Wolves of the Calla (The Dark Tower #5)
Part One ToDash
Tian was blessed (though few farmers would have used such a word) with three patches: River Field, where his family had grown rice since time out of mind; Roadside Field, where ka-Jaffords had grown sharproot, pumpkin, and corn for those same long years and generations; and Son of a Bitch, a thankless tract which mostly grew rocks, blisters, and busted hopes. Tian wasn't the first Jaffords determined to make something of the twenty acres behind the home place; his Gran-pere, perfectly sane in most other respects, had been convinced there was gold there. Tian's Ma had been equally positive it would grow porin, a spice of great worth. Tian's particular insanity was madrigal. Of course madrigal would grow in Son of a Bitch. Must grow there. He'd gotten hold of a thousand seeds (and a dear penny they had cost him) that were now hidden beneath the floorboards of his bedroom. All that remained before planting next year was to break ground in Son of a Bitch. This chore was easier spoken of than accomplished.
Clan Jaffords was blessed with livestock, including three mules, but a man would be mad to try using a mule out in Son of a Bitch; the beast unlucky enough to draw such duty would likely be lying legbroke or stung to death by noon of the first day. One of Tian's uncles had almost met this latter fate some years before. He had come running back to the home place, screaming at the top of his lungs and pursued by huge mutie wasps with stingers the size of nails.
They had found the nest (well, Andy had found it; Andy wasn't bothered by wasps no matter how big they were) and burned it with kerosene, but there might be others. And there were holes. Yer-bugger, plenty o' them , and you couldn't burn holes, could you? No. Son of a Bitch sat on what the old folks called "loose ground." It was consequently possessed of almost as many holes as rocks, not to mention at least one cave that puffed out draughts of nasty, decay-smelling air. Who knew what boggarts and speakies might lurk down its dark throat?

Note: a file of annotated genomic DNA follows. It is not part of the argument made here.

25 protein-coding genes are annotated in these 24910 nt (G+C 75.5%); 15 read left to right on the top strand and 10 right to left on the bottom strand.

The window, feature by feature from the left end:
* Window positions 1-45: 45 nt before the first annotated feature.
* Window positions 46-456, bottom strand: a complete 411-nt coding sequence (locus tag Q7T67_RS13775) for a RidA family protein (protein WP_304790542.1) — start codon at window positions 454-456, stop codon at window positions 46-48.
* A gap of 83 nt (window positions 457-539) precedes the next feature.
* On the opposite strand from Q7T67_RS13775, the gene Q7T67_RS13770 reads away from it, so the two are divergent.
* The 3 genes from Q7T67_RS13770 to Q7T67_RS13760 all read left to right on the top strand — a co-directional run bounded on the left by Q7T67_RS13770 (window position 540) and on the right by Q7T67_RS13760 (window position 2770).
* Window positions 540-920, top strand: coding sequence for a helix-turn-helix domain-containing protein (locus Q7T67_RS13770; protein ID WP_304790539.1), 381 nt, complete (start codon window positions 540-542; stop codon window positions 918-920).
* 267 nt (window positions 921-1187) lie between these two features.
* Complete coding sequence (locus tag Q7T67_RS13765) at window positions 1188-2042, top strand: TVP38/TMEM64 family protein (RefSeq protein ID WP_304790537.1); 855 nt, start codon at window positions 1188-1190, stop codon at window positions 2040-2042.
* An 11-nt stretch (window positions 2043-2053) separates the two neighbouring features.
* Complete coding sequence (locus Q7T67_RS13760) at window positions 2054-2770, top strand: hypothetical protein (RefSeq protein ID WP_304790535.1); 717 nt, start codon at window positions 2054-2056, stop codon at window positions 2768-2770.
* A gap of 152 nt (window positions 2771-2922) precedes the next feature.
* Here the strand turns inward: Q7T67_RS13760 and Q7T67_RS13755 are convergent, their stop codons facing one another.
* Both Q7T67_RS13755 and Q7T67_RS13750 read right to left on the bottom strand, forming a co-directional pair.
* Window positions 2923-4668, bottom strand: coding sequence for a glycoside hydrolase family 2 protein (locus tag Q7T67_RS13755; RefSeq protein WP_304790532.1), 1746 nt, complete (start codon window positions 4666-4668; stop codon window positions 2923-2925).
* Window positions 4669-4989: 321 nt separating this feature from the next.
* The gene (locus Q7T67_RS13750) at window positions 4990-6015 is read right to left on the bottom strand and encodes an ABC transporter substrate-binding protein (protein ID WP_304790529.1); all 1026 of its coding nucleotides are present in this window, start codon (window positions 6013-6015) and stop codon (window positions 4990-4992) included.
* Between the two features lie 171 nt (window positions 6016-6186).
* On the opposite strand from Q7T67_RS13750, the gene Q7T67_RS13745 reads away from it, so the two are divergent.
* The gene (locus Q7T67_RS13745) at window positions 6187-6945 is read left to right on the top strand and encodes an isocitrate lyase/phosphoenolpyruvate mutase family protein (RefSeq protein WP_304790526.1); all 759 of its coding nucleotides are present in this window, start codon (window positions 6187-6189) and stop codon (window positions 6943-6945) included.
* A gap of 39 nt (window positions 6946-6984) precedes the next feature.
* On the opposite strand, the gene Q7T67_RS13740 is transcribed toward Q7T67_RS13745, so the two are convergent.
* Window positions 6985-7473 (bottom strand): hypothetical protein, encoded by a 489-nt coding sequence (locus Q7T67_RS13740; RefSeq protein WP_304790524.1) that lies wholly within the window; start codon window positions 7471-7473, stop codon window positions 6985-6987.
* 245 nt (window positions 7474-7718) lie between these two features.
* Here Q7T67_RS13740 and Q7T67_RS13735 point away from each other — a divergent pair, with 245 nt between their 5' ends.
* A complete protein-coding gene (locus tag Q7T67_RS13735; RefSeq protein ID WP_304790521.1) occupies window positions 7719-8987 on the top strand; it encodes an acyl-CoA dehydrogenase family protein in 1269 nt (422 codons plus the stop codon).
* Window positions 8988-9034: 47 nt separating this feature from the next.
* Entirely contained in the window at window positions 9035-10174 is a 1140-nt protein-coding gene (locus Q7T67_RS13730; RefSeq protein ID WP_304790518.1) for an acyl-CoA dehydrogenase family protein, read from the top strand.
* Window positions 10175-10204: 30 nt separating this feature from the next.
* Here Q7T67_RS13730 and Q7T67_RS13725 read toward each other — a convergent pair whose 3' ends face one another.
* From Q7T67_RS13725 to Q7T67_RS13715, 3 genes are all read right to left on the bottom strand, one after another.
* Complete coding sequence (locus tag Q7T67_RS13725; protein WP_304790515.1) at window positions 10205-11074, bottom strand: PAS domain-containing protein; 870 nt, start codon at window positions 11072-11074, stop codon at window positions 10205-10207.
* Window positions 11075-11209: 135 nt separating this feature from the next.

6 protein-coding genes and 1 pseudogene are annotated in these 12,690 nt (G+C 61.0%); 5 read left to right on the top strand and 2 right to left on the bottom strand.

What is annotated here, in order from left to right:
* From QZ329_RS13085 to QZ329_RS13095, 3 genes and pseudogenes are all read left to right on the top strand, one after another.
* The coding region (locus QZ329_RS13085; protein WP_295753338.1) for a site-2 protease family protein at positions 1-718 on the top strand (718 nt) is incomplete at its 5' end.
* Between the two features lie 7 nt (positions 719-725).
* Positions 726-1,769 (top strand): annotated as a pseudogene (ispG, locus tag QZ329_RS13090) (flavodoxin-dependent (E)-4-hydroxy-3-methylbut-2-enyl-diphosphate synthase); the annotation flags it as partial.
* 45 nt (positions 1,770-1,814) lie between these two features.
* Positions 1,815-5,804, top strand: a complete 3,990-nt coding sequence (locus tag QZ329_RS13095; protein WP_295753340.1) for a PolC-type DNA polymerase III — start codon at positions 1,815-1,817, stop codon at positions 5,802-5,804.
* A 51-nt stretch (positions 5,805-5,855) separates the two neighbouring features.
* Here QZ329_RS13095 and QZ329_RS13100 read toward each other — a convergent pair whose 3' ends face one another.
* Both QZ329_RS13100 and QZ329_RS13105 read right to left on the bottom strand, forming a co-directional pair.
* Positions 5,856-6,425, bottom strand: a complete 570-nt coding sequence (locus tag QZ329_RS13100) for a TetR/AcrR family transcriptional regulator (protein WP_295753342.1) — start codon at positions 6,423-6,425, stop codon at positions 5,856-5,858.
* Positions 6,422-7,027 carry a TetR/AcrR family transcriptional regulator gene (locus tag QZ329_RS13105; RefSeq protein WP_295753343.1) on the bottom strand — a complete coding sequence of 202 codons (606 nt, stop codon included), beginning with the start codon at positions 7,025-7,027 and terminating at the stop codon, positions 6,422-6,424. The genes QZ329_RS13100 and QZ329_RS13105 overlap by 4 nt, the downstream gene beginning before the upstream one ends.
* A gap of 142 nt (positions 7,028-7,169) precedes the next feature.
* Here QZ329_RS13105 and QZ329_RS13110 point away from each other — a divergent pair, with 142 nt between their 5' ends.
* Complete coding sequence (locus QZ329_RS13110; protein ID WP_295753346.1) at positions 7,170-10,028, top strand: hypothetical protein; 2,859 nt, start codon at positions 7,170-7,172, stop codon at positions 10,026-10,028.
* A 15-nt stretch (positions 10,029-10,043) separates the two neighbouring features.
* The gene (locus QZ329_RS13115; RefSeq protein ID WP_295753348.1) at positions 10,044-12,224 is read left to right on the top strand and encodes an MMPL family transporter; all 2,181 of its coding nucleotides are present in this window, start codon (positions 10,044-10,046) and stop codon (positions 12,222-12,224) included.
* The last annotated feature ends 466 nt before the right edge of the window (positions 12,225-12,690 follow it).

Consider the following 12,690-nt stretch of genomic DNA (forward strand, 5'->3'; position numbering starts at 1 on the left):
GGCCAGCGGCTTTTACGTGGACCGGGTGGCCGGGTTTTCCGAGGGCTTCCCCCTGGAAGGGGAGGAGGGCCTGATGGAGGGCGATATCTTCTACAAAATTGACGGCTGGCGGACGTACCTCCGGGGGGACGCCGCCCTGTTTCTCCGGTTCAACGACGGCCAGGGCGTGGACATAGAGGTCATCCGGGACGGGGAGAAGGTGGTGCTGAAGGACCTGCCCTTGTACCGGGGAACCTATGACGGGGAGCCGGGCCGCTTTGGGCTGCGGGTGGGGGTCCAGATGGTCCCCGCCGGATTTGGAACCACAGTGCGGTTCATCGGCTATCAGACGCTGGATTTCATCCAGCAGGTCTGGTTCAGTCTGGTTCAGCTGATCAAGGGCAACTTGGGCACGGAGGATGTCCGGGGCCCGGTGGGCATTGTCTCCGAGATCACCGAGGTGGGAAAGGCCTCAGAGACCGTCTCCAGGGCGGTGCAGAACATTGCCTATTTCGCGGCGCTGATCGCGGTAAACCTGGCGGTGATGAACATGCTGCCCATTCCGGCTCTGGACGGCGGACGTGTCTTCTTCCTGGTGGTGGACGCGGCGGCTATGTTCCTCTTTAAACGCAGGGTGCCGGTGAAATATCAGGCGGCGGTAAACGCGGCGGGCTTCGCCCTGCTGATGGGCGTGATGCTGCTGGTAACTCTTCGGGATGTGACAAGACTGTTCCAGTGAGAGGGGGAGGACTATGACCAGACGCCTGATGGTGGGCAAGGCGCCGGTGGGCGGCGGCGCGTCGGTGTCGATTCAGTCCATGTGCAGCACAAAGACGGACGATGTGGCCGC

And the worst holes weren't out where a man (or a mule) could see them. Not at all, sir, never think so. The leg-breakers were always concealed in innocent-seeming nestles of weeds and high grass. Your mule would step in, there would come a bitter crack like a snapping branch, and then the damned thing would be lying there on the ground, teeth bared, eyes rolling, braying its agony at the sky. Until you put it out of its misery, that was, and stock was valuable in Calla Bryn Sturgis, even stock that wasn't precisely threaded.
Tian therefore plowed with his sister in the traces. No reason not to. Tia was roont, hence good for little else. She was a big girl - the roont ones often grew to prodigious size - and she was willing, Man Jesus love her. The Old Fella had made her a Jesus-tree, what he called a crusie-fix , and she wore it everywhere. It swung back and forth now, thumping against her sweating skin as she pulled.
The plow was attached to her shoulders by a rawhide harness. Behind her, alternately guiding the plow by its old iron-wood handles and his sister by the hame-traces, Tian grunted and yanked and pushed when the blade of the plow dropped down and verged on becoming stuck. It was the end of Full Earth but as hot as midsummer here in Son of a Bitch; Tia's overalls were dark and damp and stuck to her long and meaty thighs. Each time Tian tossed his head to get his hair out of his eyes, sweat flew out of the mop in a spray.
"Gee, ye bitch!" he cried. 'Yon rock's a plow-breaker, are ye blind?"
Not blind; not deaf, either; just roont. She heaved to the left, and hard. Behind her, Tian stumbled forward with a neck-snapping jerk and barked his shin on another rock, one he hadn't seen and the plow had, for a wonder, missed. As he felt the first warm trickles of blood running down to his ankle, he wondered (and not for the first time) what madness it was that always got the Jaffordses out here. In his deepest heart he had an idea that madrigal would sow no more than the porin had before it, although you could grow devil-grass; yar, he could've bloomed all twenty acres with that shit, had he wanted. The trick was to keep it out , and it was always New Earth's first chore. It -
The plow rocked to the right and then jerked forward, almost pulling his arms out of their sockets. "Arr! " he cried. "Go easy, girl! I can't grow em back if you pull em out, can I?"